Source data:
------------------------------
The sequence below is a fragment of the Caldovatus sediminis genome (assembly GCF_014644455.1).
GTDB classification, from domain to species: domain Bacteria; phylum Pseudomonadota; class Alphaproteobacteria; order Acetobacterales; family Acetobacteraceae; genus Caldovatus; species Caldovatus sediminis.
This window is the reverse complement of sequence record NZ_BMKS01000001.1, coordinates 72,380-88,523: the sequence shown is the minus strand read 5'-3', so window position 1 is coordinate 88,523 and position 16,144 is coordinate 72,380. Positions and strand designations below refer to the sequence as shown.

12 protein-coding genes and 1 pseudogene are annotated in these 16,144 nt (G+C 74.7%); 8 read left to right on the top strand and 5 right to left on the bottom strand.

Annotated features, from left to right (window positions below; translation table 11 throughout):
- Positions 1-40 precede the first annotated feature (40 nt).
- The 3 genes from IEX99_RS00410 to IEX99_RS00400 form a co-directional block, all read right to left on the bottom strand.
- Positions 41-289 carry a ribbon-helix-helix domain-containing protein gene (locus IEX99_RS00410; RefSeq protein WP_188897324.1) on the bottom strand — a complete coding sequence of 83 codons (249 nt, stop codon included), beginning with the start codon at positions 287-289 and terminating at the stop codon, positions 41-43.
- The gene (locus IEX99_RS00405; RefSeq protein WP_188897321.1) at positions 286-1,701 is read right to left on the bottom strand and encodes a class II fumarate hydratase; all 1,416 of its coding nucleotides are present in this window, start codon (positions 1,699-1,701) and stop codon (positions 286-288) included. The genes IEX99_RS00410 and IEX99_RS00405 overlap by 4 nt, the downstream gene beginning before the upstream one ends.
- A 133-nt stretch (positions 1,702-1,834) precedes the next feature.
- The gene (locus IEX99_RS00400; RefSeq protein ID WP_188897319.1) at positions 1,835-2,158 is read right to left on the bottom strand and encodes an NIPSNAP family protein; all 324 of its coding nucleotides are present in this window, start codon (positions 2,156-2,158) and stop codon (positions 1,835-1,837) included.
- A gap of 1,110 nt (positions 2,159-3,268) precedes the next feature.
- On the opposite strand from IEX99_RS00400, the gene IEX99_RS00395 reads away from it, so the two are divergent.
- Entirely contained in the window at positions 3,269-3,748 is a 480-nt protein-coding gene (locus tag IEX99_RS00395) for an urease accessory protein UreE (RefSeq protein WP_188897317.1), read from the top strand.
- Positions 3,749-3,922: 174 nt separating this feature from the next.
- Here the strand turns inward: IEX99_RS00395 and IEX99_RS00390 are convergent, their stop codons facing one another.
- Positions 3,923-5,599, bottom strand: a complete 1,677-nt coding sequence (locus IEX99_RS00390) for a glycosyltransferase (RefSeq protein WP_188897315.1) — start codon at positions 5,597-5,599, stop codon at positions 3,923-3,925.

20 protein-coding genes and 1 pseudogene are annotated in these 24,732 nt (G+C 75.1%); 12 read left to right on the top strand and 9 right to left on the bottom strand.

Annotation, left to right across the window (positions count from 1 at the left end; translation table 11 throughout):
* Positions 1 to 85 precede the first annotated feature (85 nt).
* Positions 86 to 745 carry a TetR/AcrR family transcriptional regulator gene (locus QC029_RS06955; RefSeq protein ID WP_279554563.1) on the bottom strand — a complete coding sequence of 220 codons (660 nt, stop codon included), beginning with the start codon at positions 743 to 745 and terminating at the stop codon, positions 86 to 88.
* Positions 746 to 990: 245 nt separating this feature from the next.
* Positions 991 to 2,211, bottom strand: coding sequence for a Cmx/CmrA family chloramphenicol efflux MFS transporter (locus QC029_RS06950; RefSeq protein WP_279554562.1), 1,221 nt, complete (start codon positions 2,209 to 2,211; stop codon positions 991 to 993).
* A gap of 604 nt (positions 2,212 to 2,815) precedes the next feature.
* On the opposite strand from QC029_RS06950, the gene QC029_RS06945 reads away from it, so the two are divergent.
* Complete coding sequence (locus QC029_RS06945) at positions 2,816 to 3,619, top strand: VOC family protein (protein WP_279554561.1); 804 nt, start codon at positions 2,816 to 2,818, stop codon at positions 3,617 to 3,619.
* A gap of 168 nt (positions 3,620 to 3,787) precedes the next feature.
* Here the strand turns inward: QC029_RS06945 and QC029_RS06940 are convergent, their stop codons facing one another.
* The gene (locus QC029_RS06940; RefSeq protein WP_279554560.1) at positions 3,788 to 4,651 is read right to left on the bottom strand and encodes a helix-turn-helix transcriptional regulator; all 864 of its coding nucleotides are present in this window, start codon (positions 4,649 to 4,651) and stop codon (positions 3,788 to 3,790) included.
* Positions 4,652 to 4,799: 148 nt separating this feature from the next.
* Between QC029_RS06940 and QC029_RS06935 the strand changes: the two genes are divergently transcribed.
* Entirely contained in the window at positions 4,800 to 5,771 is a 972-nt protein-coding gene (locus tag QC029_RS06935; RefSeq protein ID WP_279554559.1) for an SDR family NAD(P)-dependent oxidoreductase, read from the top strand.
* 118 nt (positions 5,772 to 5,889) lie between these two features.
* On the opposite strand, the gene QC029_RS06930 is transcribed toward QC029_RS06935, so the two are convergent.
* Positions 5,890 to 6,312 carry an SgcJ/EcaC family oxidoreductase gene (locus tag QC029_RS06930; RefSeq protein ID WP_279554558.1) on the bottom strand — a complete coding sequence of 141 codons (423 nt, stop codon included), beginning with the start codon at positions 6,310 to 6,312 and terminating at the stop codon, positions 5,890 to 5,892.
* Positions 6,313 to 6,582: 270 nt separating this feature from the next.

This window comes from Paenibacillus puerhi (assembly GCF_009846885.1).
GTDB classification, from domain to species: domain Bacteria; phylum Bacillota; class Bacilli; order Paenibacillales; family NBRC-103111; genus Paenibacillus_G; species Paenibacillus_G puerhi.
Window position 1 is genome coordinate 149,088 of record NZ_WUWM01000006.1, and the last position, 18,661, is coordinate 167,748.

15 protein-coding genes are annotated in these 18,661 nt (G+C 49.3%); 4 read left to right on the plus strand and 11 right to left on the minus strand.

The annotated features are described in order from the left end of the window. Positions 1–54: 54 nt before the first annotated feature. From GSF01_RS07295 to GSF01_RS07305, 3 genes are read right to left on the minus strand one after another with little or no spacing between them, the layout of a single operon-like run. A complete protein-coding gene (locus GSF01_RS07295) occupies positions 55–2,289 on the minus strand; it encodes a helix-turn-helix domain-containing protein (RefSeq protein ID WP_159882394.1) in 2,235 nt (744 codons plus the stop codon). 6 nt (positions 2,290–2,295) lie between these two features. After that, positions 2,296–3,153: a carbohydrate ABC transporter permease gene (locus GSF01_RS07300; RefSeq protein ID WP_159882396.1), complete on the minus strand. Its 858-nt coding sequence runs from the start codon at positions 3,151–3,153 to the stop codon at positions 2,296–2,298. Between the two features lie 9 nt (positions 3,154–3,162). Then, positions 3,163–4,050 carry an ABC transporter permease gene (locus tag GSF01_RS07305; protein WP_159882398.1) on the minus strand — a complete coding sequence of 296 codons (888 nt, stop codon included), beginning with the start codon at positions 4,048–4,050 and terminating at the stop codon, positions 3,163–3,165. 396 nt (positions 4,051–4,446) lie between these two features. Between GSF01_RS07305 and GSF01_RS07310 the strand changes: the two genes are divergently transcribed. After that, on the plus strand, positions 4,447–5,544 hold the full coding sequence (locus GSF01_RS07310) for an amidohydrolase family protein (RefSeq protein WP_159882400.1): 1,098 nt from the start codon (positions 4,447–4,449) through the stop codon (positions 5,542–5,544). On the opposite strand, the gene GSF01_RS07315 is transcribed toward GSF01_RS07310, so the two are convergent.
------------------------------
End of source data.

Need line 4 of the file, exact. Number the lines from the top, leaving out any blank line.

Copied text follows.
12 protein-coding genes and 1 pseudogene are annotated in these 16,144 nt (G+C 74.7%); 8 read left to right on the top strand and 5 right to left on the bottom strand.